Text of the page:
In the case at hand, it might be true that from this point of view, the non-inductive proof is not "better", since to prove everything from first principles might necessitate strong tools (I haven't looked at the specific proof). However, if you allow yourself to assume certain truths (a theory), it might be true that the non-inductive proof is "better".

It is, in the end, up to you to decide what is better and not, to provide some "reason" (or framework), and to convince us of its importance (if not validity, since the notion of "absolute" truth is not involved here, only relative truth).


What Yuval wrote is correct, but that is more about formal proofs and from the perspective of a logician or a person working in foundations of mathematics. I want to explain one of the reasons that people sometimes claim that a non-inductive proof is better than another one which is explicitly using induction.

From formal and foundational perspective, you may need to use induction to prove the statement working a formal theory, it might be there explicitly or it might be hidden behind lemmas and theorems that are being used.

So why is it sometimes claimed that a proofs is better than another one?

Because a proof is not always a formal proof (an informal proof is something that would convince you about the truth), and because a proof contains more information than just the truth of the statement. It tell us why the statement is true. This is not a rigorous (AFAIK) but rather an intuitive one. Mathematics is not just formal proofs, intuition is also an important part of it. Over time we learn the skill to understand some mathematical concepts, objects, theorems, ... so well that we don't need to check their formal definitions or proofs anymore, we start to "see" them (some can see a reference to Godel's views about philosophy of mathematics here :). And when we "see" them, we don't need a formal proof for them to use them.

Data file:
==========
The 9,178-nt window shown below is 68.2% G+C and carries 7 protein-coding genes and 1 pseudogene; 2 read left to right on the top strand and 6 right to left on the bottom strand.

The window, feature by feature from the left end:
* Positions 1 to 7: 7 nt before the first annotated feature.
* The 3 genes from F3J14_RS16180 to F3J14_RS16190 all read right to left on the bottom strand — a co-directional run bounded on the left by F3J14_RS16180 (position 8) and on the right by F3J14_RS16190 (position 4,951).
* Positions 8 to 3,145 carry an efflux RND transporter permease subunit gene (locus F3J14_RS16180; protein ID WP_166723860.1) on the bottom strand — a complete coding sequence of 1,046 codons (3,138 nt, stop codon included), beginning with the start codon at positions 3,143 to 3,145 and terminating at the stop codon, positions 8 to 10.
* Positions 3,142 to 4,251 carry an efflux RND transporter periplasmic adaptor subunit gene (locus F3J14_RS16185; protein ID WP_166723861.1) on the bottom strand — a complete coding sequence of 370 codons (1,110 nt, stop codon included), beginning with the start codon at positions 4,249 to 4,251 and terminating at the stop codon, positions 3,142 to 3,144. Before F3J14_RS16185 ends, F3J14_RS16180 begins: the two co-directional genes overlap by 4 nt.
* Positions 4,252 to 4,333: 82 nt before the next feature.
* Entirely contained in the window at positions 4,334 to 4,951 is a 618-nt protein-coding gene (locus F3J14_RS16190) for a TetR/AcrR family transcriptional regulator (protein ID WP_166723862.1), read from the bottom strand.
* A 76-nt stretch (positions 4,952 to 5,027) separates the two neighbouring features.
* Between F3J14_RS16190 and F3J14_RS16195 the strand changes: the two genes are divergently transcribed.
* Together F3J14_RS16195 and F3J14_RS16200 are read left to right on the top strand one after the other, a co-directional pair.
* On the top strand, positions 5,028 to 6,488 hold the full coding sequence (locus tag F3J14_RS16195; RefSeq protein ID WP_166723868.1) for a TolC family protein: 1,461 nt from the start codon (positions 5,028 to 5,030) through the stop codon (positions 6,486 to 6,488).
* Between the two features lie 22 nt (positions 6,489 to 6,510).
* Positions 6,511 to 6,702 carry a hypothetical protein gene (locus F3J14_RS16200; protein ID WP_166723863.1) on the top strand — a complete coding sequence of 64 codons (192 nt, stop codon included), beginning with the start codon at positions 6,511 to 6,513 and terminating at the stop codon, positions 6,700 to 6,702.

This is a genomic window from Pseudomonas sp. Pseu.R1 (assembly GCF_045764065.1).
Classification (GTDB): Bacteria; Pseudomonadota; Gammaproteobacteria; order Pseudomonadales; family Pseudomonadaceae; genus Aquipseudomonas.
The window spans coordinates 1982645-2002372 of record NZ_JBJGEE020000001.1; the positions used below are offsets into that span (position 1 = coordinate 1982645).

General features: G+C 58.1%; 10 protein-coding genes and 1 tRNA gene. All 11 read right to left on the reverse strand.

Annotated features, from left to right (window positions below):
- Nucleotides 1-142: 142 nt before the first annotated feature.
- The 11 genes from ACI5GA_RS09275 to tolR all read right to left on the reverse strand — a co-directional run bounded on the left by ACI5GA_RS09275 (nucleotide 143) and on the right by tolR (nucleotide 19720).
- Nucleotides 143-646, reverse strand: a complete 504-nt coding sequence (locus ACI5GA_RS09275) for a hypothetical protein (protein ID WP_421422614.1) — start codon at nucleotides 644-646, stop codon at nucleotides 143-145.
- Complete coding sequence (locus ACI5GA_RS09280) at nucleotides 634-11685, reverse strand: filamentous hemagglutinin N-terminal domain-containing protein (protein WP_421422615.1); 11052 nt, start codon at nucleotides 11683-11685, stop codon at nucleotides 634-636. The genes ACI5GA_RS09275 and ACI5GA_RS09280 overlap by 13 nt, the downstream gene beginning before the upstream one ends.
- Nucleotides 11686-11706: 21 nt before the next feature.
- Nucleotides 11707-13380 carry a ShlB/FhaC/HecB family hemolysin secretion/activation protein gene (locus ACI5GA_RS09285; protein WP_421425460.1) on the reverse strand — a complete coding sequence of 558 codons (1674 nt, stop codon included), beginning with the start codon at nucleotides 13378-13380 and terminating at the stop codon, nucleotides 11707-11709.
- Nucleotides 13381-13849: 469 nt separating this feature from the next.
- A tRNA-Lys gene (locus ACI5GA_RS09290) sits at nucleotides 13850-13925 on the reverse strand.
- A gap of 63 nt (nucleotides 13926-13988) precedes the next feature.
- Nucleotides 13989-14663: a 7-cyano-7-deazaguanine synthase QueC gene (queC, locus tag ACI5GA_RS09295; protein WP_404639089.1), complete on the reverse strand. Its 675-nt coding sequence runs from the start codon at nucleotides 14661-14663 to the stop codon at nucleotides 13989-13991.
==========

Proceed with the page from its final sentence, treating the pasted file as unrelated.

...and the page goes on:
Sometimes when we work with Yuval on a topic that he is more knowledgeable than me, he claims some statement is true and I have no doubt that the statement is true but I don't see that it is true at first. I don't dispute the truth of the statement but I tell him "I don't see it", and he explains it more and then I also start to "see" it! :)

From the perspective of a beginner that does not see the truth of any mathematical theorems and needs proofs for all of them (which from foundational point of view will need induction) it might be the case that there is not a big difference between the proofs. But you hear a lot when some mathematician claims that one proof is better than another one. The main reason is that a proof helps us intuitively understand the reason a statement is true, it helps us "see" that the statement is true. It is more than just expressing that the statement is true. Different proofs give us different perspectives on its truth. A completely formal proof as a sequence of formal mathematical expressions can show the correctness of a statement, and we can check that the proof is correct, it is a mechanical task of low complexity, but often it will not tell us the reason the proof works, it does not help us understand the reason the statement is true. On the other hand, a better informal proof using concepts and theorems that we "see" can help us in understanding the reason the statement is true, and hopefully eventually we might even "see" that the statement is true.

Using induction can be similar to doing a formal proof, while using other concepts and theorems about them is similar to the informal proofs that use what we can already see.


Probably the question that should be asked is if the result can be obtained from scratch without knowing it! Often, many textbook or homework problems ask students to use induction to prove some theorem, but the student would be unable to come up with the theorem in the first place. This kind of problems is no good. For example, instead of asking for a closed form for $\sum_{k=1}^n k^2 2^k$ (using only arithmetic and exponentiation), they give the answer and ask for a proof by induction, which is almost totally useless.